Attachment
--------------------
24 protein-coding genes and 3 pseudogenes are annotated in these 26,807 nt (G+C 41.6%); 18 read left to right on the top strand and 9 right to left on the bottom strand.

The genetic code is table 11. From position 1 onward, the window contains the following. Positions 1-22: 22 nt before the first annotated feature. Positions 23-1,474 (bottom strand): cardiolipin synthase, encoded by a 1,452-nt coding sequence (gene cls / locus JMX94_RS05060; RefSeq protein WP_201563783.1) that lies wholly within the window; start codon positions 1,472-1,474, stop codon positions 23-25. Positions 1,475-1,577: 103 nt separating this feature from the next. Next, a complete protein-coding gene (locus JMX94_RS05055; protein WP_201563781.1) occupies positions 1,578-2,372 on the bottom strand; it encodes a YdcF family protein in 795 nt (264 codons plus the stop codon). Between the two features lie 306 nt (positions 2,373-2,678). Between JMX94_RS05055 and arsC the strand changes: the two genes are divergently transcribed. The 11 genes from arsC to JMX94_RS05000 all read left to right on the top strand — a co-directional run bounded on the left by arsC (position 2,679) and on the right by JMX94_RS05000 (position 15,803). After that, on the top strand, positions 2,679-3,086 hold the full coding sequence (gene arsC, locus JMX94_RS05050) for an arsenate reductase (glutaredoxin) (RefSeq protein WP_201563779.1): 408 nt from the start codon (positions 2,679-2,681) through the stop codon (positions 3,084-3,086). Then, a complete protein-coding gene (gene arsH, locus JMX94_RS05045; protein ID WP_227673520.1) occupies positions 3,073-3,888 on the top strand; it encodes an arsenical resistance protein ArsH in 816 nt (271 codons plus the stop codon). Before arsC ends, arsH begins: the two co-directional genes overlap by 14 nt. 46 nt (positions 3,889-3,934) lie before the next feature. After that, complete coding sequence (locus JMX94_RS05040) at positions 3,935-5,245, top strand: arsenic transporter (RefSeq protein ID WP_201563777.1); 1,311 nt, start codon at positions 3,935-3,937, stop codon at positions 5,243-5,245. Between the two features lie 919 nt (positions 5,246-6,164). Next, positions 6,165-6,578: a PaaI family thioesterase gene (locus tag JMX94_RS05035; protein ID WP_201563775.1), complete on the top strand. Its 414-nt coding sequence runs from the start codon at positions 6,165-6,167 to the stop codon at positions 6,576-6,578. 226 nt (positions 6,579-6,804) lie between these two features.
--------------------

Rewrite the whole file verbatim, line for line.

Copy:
24 protein-coding genes and 3 pseudogenes are annotated in these 26,807 nt (G+C 41.6%); 18 read left to right on the top strand and 9 right to left on the bottom strand.

The genetic code is table 11. From position 1 onward, the window contains the following. Positions 1-22: 22 nt before the first annotated feature. Positions 23-1,474 (bottom strand): cardiolipin synthase, encoded by a 1,452-nt coding sequence (gene cls / locus JMX94_RS05060; RefSeq protein WP_201563783.1) that lies wholly within the window; start codon positions 1,472-1,474, stop codon positions 23-25. Positions 1,475-1,577: 103 nt separating this feature from the next. Next, a complete protein-coding gene (locus JMX94_RS05055; protein WP_201563781.1) occupies positions 1,578-2,372 on the bottom strand; it encodes a YdcF family protein in 795 nt (264 codons plus the stop codon). Between the two features lie 306 nt (positions 2,373-2,678). Between JMX94_RS05055 and arsC the strand changes: the two genes are divergently transcribed. The 11 genes from arsC to JMX94_RS05000 all read left to right on the top strand — a co-directional run bounded on the left by arsC (position 2,679) and on the right by JMX94_RS05000 (position 15,803). After that, on the top strand, positions 2,679-3,086 hold the full coding sequence (gene arsC, locus JMX94_RS05050) for an arsenate reductase (glutaredoxin) (RefSeq protein WP_201563779.1): 408 nt from the start codon (positions 2,679-2,681) through the stop codon (positions 3,084-3,086). Then, a complete protein-coding gene (gene arsH, locus JMX94_RS05045; protein ID WP_227673520.1) occupies positions 3,073-3,888 on the top strand; it encodes an arsenical resistance protein ArsH in 816 nt (271 codons plus the stop codon). Before arsC ends, arsH begins: the two co-directional genes overlap by 14 nt. 46 nt (positions 3,889-3,934) lie before the next feature. After that, complete coding sequence (locus JMX94_RS05040) at positions 3,935-5,245, top strand: arsenic transporter (RefSeq protein ID WP_201563777.1); 1,311 nt, start codon at positions 3,935-3,937, stop codon at positions 5,243-5,245. Between the two features lie 919 nt (positions 5,246-6,164). Next, positions 6,165-6,578: a PaaI family thioesterase gene (locus tag JMX94_RS05035; protein ID WP_201563775.1), complete on the top strand. Its 414-nt coding sequence runs from the start codon at positions 6,165-6,167 to the stop codon at positions 6,576-6,578. 226 nt (positions 6,579-6,804) lie between these two features.